I took a couple of days out of the office last week to attend the MuseumNext conference in Newcastle. At some point I began calling it ‘Museum Camp’ and it proved a very rewarding experience and more fun than many conferences I have attended. I think some of the material will be of interest to a wider audience.
The first point of interest was how I heard about it – through following @ninaksimon on Twitter and then tracking the website and blog that accompanied the initial mention. Being a museum geek this method of publicity really appealed to me and was enhanced by the ambition noted on their website “MuseumNext is for museum professionals who are interested in innovative new ways to energize audiences and create more engaging experiences for museum and gallery visitors.”
The first session was 5:30pm until 11:00pm on Thursday at the new Great North Museum and involved very creative activities by [Re]design who encourage sustainability in using refuse, design and technology to create toys and activities of interest for young people. We, not so young delegates, undertook to slap digital spiders, draw animals, observe frisbees being made from milk cartons and sew aliens (see picture for a completed version I was gifted). Not being of the creative artistic mould I did not excel, but it certainly got people talking, networking and the blood flowing through the brain.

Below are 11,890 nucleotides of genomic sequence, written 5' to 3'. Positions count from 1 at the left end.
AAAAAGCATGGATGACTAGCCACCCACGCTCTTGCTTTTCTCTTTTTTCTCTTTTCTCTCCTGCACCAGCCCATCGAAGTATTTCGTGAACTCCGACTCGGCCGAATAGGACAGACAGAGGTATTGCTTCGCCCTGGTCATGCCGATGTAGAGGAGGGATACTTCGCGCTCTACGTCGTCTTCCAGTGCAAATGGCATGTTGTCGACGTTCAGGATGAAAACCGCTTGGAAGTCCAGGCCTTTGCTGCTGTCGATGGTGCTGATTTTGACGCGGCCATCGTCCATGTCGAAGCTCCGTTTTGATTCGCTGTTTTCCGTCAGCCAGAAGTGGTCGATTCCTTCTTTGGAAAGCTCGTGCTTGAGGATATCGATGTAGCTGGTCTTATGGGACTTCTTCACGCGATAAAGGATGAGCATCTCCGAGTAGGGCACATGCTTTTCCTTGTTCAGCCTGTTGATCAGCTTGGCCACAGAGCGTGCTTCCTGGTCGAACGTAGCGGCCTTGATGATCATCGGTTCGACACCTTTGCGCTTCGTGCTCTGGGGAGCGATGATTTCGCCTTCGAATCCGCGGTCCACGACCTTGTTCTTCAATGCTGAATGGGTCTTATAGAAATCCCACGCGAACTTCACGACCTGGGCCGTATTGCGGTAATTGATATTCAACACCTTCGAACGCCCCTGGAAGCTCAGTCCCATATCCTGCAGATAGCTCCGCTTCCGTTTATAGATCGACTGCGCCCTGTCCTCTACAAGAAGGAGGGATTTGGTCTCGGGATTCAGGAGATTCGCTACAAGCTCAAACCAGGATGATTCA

Prior to the event delegates were invited to submit ‘Big Ideas’ that they wanted MuseumNext to solve and on Thursday evening all 7 were presented and the audience voted which one they wanted to help. Over the next two days each idea was re-presented, digested, postulated, brainstormed, considered, then concluded for everyone with a short debrief on Friday at 4:30pm. These are available on the website.
Nina Simon and Jim Richardson organised the conference and Nina gave an excellent presentation on her thinking behind participatory museums, citing examples, theories, ideas and left me wanting more. Luckily her blog is filled with material and well worth an RSS feed.